A rallying cry in the face of despair after her beloved Sue has married another Dickinson and another man she has fallen for has succumbed to tuberculosis. In one of the more psychedelic recurring interactions, Emily hangs out with Death in his ghost horse-drawn carriage — played by rapper Wiz Khalifa — but now she is rejecting this flirtation. Events in Season 1 were based on letters and other documents covering Emily’s youth along with her siblings Austin (Adrian Enscoe) and the Lavinia (Anna Baryshnikov), Sue, and a whole gaggle of frenemies. Taking liberties with contemporary language and a soundtrack featuring Billie Eilish and Lizzo, the story marries research and reverence for Emily’s work with humor and themes anchored in the 21st century. It shouldn’t work — and occasionally it doesn’t — but in Season 2, Smith has further lifted the veil between the past and present. The mix of comedy, romance, drama, and even the supernatural is a tricky tightrope to walk but as Emily becomes more unknown in the documents and letters left behind, her poems are an insight into the brilliant young woman who is often framed by isolation and eccentricity. Yes, her bedroom is still her sanctuary but the relationships with her siblings, Sue, and other Amherst residents paint a broader picture.
Words written by Emily Dickinson are infused (quite literally) in the dialogue and the texture, floating on the screen when inspiration struck. This technique continues further emphasizing this mix of authenticity with the unconventional aspects of this coming-of-age story. Obstacles preventing Emily and Sue from acting on their shared desire still persist, which sees Sue taking on a new "influencer" role as the wife of Austin Dickinson in their opulent new home called the Evergreens (this is now the site of the Emily Dickinson Museum). One side effect is less time spent between Sue and Emily, which is disappointing but necessary for building tension. And while Emily is clearly the star, the focus on Austin and Lavinia — both are searching for their place in this changing world — provides some of the highlights of the season. Baryshnikov is the scene-stealing MVP as she explores her sexual prowess while dealing with bonehead Amherst dudes. Not only does the actress look like on-screen mother Jane Krakowski, but they share a comedic sensibility.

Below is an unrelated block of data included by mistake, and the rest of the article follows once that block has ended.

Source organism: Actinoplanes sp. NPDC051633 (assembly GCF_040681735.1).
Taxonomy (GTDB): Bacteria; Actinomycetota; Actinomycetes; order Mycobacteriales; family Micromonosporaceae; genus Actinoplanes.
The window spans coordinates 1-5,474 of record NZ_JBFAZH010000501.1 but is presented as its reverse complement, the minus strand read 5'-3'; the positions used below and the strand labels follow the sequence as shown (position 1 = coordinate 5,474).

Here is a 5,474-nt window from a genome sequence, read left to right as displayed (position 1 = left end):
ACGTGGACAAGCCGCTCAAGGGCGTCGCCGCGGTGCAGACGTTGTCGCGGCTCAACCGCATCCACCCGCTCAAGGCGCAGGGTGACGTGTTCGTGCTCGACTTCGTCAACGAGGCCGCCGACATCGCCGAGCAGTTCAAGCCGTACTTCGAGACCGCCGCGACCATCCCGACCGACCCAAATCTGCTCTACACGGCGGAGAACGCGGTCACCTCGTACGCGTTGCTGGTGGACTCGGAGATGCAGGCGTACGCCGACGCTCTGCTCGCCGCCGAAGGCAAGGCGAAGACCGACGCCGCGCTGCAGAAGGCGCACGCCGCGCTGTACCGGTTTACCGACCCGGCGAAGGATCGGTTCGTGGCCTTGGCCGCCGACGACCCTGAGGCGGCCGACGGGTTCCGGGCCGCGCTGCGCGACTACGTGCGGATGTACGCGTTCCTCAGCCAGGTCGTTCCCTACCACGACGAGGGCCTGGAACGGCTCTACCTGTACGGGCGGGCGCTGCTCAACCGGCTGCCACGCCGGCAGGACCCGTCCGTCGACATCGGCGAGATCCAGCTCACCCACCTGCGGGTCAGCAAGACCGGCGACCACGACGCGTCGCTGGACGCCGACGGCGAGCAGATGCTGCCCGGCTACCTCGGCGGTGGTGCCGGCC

The arrival of a daily newspaper (and its attractive editor-in-chief) provides more fuel, which sees the residents of this Northern town become embroiled with the division that will lead to the Civil War. Rather than the elephant in the room, the fight to abolish slavery becomes a central storyline — while reflecting on the current fractured political landscape. Print media is also the catalyst for Emily to contemplate the meaning of greatness as different players pull her in various directions. As with the first season — which saw John Mulaney play Henry David Thoreau and Zosia Mamet as Louisa May Alcott — there are some fun guest stars playing literary figures.
Dickinson’s shifting tone benefits from a tight 30-minute runtime, and it never feels like an episode outstays its welcome. If you are a fan of the first season then you will be all-in on this follow-up, which continues to play into certain costume drama conventions while subverting the genre in this celebration of the twenty-something poet.
Dickinson Season 2 will premiere on Apple TV+ on Friday, January 8.
Emma Fraser spends most of her time writing about TV, fashion, and costume design; Dana Scully is the reason she loves a pantsuit. Words can also be found at Vulture, Elle, Primetimer, Collider, Little White Lies, Observer, and Girls on Tops. Emma has a Master’s in Film and Television, started a (defunct) blog that mainly focused on Mad Men in 2010, and has been getting paid to write about TV since 2015. It goes back way further as she got her big start making observations in her diary about My So-Called Life’s Angela Chase (and her style) at 14.